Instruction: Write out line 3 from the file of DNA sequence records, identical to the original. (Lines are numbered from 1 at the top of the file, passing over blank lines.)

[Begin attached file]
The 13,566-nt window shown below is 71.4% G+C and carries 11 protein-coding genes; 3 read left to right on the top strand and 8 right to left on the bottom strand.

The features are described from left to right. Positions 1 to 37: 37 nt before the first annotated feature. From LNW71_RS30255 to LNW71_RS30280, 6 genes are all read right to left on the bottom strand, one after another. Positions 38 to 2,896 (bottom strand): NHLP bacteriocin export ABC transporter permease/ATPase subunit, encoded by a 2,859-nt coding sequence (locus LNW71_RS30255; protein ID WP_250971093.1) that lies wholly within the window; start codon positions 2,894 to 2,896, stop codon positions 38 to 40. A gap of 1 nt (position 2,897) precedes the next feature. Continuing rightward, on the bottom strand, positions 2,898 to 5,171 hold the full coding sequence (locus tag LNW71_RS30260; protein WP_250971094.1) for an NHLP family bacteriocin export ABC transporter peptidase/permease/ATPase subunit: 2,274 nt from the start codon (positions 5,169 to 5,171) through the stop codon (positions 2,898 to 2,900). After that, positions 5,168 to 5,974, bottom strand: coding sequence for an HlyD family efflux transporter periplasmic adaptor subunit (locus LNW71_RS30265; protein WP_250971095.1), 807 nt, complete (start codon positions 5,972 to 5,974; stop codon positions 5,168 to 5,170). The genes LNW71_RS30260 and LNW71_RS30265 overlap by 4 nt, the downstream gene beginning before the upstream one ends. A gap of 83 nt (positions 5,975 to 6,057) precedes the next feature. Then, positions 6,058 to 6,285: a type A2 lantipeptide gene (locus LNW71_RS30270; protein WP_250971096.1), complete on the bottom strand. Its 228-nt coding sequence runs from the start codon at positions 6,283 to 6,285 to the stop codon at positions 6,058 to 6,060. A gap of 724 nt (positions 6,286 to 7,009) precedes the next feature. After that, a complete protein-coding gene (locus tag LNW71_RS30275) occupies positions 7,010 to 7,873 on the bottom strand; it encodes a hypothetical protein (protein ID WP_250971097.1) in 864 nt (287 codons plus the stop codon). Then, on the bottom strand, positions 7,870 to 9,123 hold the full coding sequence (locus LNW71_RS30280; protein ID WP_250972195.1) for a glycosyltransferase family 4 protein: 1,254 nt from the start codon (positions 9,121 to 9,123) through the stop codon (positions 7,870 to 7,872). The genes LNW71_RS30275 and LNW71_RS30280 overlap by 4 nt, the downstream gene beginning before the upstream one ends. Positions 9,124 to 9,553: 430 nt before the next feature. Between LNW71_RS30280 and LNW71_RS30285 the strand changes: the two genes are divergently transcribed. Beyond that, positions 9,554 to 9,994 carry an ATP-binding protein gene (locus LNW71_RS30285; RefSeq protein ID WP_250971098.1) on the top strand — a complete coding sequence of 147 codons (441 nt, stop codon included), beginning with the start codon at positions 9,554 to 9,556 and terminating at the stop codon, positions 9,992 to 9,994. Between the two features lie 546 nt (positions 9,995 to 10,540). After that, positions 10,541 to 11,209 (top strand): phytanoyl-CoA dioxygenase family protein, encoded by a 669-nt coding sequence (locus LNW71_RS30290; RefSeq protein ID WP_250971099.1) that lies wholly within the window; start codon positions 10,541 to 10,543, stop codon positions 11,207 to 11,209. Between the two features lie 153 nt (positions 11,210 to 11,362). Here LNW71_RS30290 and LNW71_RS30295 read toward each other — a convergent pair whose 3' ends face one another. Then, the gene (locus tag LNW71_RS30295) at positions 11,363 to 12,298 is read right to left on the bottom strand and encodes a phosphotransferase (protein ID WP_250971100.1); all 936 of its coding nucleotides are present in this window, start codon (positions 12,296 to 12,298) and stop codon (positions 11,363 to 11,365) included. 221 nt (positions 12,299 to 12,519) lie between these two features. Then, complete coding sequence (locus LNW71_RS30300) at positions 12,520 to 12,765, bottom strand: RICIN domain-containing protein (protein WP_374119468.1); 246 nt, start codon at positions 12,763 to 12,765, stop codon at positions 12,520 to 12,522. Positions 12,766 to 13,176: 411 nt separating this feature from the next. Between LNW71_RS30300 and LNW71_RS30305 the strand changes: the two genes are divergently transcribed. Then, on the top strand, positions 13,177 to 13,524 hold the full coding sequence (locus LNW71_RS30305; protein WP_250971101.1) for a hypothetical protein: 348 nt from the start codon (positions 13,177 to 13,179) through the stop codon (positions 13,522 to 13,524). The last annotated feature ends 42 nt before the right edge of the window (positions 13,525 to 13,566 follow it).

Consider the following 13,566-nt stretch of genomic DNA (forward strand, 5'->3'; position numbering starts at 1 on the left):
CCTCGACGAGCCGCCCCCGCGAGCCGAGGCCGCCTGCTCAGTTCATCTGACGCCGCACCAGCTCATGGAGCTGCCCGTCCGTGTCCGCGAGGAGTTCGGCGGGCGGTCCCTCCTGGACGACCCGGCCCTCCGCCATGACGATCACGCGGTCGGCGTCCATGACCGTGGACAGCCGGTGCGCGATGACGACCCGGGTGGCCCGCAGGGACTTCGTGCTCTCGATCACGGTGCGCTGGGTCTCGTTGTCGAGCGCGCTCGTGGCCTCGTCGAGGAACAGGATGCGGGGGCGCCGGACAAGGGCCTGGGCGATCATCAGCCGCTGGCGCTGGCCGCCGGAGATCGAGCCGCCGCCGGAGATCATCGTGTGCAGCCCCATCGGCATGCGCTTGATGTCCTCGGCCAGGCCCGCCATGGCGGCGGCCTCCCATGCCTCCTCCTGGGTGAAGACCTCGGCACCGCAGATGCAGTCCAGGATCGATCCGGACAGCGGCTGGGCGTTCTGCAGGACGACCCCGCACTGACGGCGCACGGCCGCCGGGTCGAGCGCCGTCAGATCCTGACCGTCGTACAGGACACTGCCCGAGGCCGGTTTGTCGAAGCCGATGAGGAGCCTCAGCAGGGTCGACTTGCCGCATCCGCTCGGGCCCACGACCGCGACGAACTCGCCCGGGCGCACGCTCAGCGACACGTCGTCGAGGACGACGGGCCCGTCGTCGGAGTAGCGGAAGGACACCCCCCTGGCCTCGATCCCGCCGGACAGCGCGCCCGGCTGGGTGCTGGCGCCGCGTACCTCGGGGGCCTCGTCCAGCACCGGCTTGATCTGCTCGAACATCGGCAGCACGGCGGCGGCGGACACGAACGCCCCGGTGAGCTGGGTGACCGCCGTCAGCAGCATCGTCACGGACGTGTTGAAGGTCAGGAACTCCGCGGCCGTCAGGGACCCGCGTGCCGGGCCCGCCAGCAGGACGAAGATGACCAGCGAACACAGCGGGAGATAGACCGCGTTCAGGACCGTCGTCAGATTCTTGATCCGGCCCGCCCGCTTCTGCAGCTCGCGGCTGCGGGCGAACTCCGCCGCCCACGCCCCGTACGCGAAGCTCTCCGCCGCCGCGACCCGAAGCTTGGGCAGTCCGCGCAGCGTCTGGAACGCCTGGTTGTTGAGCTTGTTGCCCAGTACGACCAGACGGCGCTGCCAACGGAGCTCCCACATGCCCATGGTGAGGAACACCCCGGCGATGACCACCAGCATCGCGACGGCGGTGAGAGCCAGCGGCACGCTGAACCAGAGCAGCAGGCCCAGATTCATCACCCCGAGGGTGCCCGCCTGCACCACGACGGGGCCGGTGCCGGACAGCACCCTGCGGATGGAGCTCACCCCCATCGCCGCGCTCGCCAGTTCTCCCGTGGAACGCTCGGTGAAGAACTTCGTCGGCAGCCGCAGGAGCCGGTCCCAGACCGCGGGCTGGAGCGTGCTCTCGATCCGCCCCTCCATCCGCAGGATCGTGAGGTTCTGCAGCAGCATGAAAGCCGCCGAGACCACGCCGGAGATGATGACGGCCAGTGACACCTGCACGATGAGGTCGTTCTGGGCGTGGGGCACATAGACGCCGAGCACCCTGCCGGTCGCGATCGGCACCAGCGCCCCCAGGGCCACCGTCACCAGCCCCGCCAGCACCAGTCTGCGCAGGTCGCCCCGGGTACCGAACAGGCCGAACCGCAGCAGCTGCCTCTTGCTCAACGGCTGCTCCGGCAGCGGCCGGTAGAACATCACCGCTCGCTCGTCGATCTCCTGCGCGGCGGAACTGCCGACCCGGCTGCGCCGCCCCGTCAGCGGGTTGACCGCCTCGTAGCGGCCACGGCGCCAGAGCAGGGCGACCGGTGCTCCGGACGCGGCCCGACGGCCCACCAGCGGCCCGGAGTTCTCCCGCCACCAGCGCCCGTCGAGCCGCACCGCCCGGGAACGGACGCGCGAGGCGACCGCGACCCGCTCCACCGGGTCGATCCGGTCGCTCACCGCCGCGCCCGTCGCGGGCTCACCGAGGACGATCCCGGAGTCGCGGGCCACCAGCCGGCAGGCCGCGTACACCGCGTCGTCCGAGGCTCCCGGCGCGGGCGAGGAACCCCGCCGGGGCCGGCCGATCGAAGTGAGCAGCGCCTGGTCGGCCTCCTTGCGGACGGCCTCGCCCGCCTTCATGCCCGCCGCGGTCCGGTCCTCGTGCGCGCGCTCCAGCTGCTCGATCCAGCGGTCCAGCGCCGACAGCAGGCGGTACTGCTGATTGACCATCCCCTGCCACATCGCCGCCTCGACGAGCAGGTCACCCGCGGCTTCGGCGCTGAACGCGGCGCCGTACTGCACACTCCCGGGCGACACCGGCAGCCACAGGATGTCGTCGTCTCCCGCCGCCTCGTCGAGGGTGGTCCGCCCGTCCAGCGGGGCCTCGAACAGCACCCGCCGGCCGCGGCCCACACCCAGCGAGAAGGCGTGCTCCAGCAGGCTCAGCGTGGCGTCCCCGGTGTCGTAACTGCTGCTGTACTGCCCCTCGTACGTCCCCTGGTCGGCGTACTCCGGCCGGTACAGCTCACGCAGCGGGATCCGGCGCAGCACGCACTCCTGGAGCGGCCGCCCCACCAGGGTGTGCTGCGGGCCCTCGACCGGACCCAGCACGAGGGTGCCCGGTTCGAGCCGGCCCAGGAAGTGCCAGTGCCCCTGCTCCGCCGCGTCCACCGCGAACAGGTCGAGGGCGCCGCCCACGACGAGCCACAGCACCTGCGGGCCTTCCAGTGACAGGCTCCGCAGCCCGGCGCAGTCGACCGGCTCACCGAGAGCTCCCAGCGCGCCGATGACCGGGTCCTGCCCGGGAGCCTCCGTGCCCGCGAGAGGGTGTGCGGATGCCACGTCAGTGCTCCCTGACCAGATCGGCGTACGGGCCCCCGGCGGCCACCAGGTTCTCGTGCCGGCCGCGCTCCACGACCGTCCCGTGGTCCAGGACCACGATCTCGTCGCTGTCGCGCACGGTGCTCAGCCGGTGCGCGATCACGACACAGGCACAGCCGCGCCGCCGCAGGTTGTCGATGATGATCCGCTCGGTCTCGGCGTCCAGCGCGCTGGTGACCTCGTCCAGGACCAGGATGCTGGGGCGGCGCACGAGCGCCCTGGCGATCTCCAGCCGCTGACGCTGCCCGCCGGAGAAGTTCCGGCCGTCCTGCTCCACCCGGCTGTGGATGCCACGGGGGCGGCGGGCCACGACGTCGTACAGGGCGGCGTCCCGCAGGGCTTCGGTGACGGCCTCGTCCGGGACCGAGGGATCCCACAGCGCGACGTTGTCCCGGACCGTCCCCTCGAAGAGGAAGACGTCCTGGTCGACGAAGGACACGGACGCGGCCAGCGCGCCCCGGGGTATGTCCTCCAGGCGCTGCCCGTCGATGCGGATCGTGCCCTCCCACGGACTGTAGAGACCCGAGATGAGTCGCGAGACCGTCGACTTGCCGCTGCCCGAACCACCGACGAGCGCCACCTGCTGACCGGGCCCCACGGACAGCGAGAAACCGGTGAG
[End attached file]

Consider the following 13,566-nt stretch of genomic DNA (forward strand, 5'->3'; position numbering starts at 1 on the left):